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HAROLD J. MCELHINNY (CA SBN 66781)
HMcElhinny@mofo.com
RACHEL KREVANS (CA SBN 116421)
RKrevans@mofo.com
ERIK J. OLSON (CA SBN 175815)
EJOlson@mofo.com
MORRISON & FOERSTER LLP
425 Market Street
San Francisco, California 94105-2482
Telephone: 415.268.7000
Facsimile: 415.268.7522
Attorneys for Plaintiff and
Counterclaim-Defendant APPLE INC.

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WILLIAM F. LEE
william.lee@wilmerhale.com
WILMER CUTLER PICKERING
HALE AND DORR LLP
60 State Street
Boston, MA 02109
Telephone: (617) 526-6000
Facsimile: (617) 526-5000
MARK D. SELWYN (SBN 244180)
mark.selwyn@wilmerhale.com
WILMER CUTLER PICKERING
HALE AND DORR LLP
950 Page Mill Road
Palo Alto, California 94304
Telephone: (650) 858-6000
Facsimile: (650) 858-6100

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UNITED STATES DISTRICT COURT

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NORTHERN DISTRICT OF CALIFORNIA

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SAN JOSE DIVISION

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APPLE INC., a California corporation,
Plaintiff,

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v.
SAMSUNG ELECTRONICS CO., LTD., a
Korean corporation; SAMSUNG ELECTRONICS
AMERICA, INC., a New York corporation; and
SAMSUNG TELECOMMUNICATIONS
AMERICA, LLC, a Delaware limited liability
company,
Defendants.

Case No. 11-cv-01846-LHK (PSG)
APPLE INC.’S OPPOSITION TO
SAMSUNG’S MOTION FOR
ENTRY OF JUDGMENT OF
INVALIDITY ON THE
’915 PATENT AND TO STAY
FURTHER PROCEEDINGS
Date:
Time:
Ctrm:
Judge:

To be set by Court
1:30 p.m.
Courtroom 8, 4th Floor
Honorable Lucy H. Koh

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APPLE’S OPPOSITION TO MOTION FOR ENTRY OF JUDGMENT OF INVALIDITY ON THE ’915 PATENT
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INTRODUCTION

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As Apple has explained (Dkt. 3276), the Federal Circuit ordered “immediate entry of final

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judgment on all damages awards not predicated on Apple’s trade dress claims.” Apple Inc. v.

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Samsung Elecs. Co., Ltd., 786 F.3d 983, 1005 (Fed. Cir. 2015). The Court should comply by

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adopting Apple’s proposed final judgment (Dkt. 3264), to which Samsung has advanced no

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objection with respect to the amount of damages (Dkt. 3269; see also Fed. Cir. Case No. 14-1335,

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Dkt. 159 at 2).

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The Federal Circuit’s mandate requiring immediate entry of judgment entirely disposes of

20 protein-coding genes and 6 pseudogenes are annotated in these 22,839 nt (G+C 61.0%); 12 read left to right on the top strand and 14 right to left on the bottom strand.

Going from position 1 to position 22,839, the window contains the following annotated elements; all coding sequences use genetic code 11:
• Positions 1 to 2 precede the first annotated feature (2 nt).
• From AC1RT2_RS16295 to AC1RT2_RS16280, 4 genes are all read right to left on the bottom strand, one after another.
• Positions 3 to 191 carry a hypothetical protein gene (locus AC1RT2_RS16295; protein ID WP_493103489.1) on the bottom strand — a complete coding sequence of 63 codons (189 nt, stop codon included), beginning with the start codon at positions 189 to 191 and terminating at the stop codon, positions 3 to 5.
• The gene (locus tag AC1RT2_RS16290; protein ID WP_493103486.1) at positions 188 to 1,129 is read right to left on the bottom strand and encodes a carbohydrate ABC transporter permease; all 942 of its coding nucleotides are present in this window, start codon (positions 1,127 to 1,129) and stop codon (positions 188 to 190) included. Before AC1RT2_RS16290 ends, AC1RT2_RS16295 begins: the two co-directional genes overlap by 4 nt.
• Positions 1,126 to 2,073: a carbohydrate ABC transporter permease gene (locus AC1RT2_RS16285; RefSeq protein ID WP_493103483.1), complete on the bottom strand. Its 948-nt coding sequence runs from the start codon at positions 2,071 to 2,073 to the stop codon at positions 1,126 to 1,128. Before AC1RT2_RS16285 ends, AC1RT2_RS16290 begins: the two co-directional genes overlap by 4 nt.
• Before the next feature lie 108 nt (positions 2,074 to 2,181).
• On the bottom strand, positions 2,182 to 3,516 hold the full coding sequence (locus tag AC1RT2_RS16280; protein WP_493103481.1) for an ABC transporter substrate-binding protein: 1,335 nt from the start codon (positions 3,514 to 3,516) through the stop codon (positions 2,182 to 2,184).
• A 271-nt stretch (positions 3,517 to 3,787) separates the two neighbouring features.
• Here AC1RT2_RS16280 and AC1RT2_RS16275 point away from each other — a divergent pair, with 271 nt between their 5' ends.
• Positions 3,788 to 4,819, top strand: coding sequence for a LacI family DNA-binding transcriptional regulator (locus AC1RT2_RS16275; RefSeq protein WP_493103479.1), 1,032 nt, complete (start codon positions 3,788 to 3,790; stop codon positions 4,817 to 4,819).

Samsung’s motion for judgment as a matter of law and its alternative request for a stay of

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proceedings. Either of those actions would violate the express terms of the Federal Circuit’s

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remand instructions to this Court. (See Dkt. 3276 at 1-5.)

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As explained in this Opposition, Samsung’s requests are meritless for other reasons as
well.
Collateral Estoppel. Samsung fails to mention that this is not the first time it has argued

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that the December 2014 decision of the Patent Trial and Appeal Board (“PTAB”) should be given

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collateral estoppel effect in this case. Samsung made precisely the same argument to the Federal

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Circuit, and the Federal Circuit necessarily rejected it in ruling against Samsung’s challenge to

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the validity of the ’915 patent. That rejection is part of the Federal Circuit’s mandate, and it is not

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open to reconsideration in this Court. Moreover, even without consideration of the Federal

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Circuit’s mandate, collateral estoppel based on the PTAB’s decision would not be warranted

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because that decision is not final. The time to appeal that decision to the Federal Circuit has not

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even begun to run yet, much less run out, so the PTAB’s non-final decision has no collateral

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estoppel effect.

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Stay of proceedings. A stay of proceedings would be unwarranted even if the stay were

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not foreclosed by the Federal Circuit’s mandate (which it is). Indeed, in 2013 this Court denied

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Samsung a stay in deference to the very same PTO proceedings involving reexamination of the

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’915 patent. The Court should do the same again.

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APPLE’S OPPOSITION TO MOTION FOR ENTRY OF JUDGMENT OF INVALIDITY ON THE ’915 PATENT
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ARGUMENT